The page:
Simple Steps To Know For Employees Provident Fund EPF and Employees Pension Fund EPS Withdrawal Procedure

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Things You Need to Know About EPF and EPS

The Employees’ Provident Fund (EPF) and the Employees’ Pension Scheme (EPS) have provided immense benefits to a large number of salaried employees in India. However, before delving deeper into the world of EPF and EPS, it would be better to understand the key features of these schemes.

What Is EPF?

Run by the Employees’ Provident Fund Organisation (EPFO) in India, EPF is a retirement benefits scheme which functions as a saving platform for salaried employees. If you have more than 20 employees in your company, then you are legally required to register with EPFO. 

So, how does it work?

The time from when you start working, 12% of your salary is deducted and added to your EPF account. Another 12% is contributed by your employer of which only 3.67% goes to your EPF account. The remaining 8.33% is diverted towards the Employees’ Pension scheme or EPS.

A yearly interest of 8-12% is provided on EPF, which is also tax-deductible under section 80(C) of the Income Tax Act.

What Is EPS?

If you are a member of EPF, you automatically become a member of EPS. EPS offers a pension to salaried employees after their retirement. It is financed by diverting the employer’s contribution of 8.33% towards EPS which earns zero interest.

How Much Pension Will You Get from EPS?

Your pension amount is dependent upon your salary. 

To be eligible for EPS, employees should draw a minimum salary of Rs. 6500 (8.33% of which is Rs. 541 per month).

Since 2014, the bar has been raised to Rs. 15,000 (8.33% of which is Rs. 1250 per month). If the salary is less than Rs. 6500, the central government itself contributes 1.16% of the employee’s monthly wage to the EPS. 

Can You Withdraw the Pension Contribution from EPF?

Yes, you can.

However, there are stringent eligibility conditions which you must be aware of before withdrawing any amount from EPF and EPS in India. These are: 

Withdrawing EPF + EPS (below ten years of service)– In this case, both EPF and EPS amount will be paid in total. 

  1. Withdrawing EPF + EPS (above ten years of service)– Only the EPF amount will be paid. The EPS cannot be withdrawn. Instead, a scheme certificate is issued, after filling out Form 10(C). The pension will be paid after the person has completed 58 years of age. 
  2. Withdrawing only EPF with a reduced pension– This entails full payment of EPF amount but with a reduced pension. The reduced ten too can only be paid if you have completed 10 years of service and are between 50-58 years of age. For this, form 10(D) will have to be submitted.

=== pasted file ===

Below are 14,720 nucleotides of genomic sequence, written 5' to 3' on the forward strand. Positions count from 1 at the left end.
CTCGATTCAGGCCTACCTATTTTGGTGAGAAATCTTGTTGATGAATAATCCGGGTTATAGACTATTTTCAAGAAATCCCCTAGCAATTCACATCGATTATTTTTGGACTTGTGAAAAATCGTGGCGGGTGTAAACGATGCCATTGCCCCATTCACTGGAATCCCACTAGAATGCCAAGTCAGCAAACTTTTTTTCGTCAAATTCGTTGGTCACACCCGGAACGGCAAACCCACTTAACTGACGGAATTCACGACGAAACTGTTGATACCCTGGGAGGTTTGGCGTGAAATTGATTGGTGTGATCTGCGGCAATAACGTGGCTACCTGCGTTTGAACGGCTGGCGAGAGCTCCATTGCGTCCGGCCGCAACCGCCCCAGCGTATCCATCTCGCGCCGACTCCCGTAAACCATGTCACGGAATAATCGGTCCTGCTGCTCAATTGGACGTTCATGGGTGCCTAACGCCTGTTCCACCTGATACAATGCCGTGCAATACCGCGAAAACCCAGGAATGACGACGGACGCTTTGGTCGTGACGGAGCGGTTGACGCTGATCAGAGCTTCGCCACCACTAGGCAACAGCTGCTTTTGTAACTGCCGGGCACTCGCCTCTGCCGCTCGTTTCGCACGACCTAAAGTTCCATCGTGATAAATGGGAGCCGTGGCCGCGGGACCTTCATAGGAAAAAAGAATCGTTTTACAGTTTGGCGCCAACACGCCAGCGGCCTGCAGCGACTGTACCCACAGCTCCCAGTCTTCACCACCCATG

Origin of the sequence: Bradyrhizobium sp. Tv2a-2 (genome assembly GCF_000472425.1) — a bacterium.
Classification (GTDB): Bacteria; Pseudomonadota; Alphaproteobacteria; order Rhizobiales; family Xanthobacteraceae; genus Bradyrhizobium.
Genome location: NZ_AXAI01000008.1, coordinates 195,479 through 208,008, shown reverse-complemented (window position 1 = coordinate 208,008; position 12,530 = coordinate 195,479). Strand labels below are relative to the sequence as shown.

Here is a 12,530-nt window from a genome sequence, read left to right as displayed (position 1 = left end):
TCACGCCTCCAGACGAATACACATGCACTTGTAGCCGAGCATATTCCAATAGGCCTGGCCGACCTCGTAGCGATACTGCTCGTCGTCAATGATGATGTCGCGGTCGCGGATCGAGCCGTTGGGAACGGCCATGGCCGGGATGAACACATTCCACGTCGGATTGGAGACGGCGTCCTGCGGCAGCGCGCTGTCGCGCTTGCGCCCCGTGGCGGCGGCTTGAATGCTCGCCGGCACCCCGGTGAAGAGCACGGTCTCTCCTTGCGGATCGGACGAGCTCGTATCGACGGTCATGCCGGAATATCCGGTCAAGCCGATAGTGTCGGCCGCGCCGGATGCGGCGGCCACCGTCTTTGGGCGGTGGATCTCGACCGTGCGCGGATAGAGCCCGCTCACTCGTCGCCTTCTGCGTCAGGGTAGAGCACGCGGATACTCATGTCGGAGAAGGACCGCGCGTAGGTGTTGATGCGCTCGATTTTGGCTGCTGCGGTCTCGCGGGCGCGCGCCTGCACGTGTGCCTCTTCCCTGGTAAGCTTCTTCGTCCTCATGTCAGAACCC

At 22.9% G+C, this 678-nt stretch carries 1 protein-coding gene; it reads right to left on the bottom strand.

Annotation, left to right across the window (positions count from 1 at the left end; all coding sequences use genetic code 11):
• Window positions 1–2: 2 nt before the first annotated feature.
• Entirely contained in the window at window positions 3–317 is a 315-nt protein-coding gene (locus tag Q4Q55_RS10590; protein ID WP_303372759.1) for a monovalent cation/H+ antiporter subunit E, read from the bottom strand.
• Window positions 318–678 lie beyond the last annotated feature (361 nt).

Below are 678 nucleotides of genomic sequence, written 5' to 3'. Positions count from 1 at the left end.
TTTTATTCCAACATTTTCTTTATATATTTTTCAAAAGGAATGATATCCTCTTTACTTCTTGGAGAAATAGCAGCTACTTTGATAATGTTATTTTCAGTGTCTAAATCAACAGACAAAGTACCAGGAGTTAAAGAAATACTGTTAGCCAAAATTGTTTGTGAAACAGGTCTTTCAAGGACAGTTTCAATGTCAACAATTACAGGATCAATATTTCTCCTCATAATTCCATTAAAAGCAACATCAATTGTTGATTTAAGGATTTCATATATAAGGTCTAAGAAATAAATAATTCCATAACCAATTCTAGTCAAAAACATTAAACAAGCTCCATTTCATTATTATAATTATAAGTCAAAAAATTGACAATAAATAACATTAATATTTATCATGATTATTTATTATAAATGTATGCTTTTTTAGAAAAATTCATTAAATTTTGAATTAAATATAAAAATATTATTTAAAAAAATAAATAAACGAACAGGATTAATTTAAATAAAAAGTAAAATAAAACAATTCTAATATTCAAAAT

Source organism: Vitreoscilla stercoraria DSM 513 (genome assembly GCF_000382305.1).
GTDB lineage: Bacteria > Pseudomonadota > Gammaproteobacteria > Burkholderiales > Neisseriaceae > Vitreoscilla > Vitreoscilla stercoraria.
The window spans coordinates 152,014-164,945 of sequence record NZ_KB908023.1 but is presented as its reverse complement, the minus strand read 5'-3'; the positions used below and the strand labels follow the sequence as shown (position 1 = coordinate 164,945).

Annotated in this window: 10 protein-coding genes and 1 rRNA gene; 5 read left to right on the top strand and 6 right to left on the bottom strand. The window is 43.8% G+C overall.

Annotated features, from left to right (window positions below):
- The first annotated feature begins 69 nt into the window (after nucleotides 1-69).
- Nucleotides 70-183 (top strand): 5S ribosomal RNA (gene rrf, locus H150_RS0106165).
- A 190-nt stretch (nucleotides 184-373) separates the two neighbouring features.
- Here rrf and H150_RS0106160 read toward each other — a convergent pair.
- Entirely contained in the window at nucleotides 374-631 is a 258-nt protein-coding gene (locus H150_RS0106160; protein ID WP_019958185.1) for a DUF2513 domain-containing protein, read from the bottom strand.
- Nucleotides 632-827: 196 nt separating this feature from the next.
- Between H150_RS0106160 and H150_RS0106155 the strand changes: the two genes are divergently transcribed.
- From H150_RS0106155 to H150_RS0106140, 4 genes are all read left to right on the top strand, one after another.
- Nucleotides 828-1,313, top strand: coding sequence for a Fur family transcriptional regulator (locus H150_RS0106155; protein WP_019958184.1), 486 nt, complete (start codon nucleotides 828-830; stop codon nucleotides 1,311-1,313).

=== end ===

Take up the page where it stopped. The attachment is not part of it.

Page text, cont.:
3. Withdrawing only EPF with a full pension– The full EPF and EPS amount will be available only after you turn 58. For this too, form 10(D) will have to be filled. 

Why Is Pension Contribution Not Transferred?

When you change jobs, only the EPF component is transferred. The EPS will not be transferred because pension benefits are based on service. They aren’t dependent upon the amount being contributed. Instead of transferring, the EPS amount will be shifted to service history. It will be paid only during superannuation, early retirement or in the case of death. 

How Is EPS Pension Calculated?

There is a fixed formula to calculate EPS. This is:

Pension (monthly)= (Pensionable salary x Pensionable service) / 70

For example, if your monthly salary is Rs. 6500 and you have worked for 35 years; your monthly pension will be- (6500 x 35 years)/70, which amounts up to Rs. 3250. This will be the minimum pension you will receive per month. 

Withdrawal Procedure for EPF and EPS in India

The withdrawal process for EPF and EPS in India can be initiated either online or by filling out certain forms manually. 

As per the existing rules, full withdrawals from EPF  and EPS can only be made when you retire. However, if you quit your job before your retirement age; which in most cases is 58, you will have to follow certain conditions. These are:

-You should not have had a job for at least the last two months. You will also be asked to file a declaration regarding the same. 

-You will have to fill out Form 19 (for EPF) and Form 10(C) (for EPS) and get it attested either by your former employer, bank manager or any other gazetted officer. Recently, the EPFO has even introduced a composite form for withdrawing money from both EPF and EPS

– Along with this form, you will also have to submit a letter which states that you have been relieved of your services by the company. 

-A cancelled cheque addressed to the EPFO of your jurisdiction will also need to be submitted. 

-If you are joining a new job, you will need to fill out Form 11 also. This form will furnish the details about your past EPF and EPS record to your new employer.  

Once this is done, the withdrawal process begins. You can make withdrawals online by submitting your Aadhar details. This will generate a UAN number, which can be used to fill out the composite form online. 

The primary purpose of both, the EPF and EPS are to ensure that an employee has an adequate amount of saved monetary corpus to rely on after retirement. In other words, EPF and EPS in India provide a net of financial safety and long-term security so that the present salaried employees can become productive retirees in the future. 

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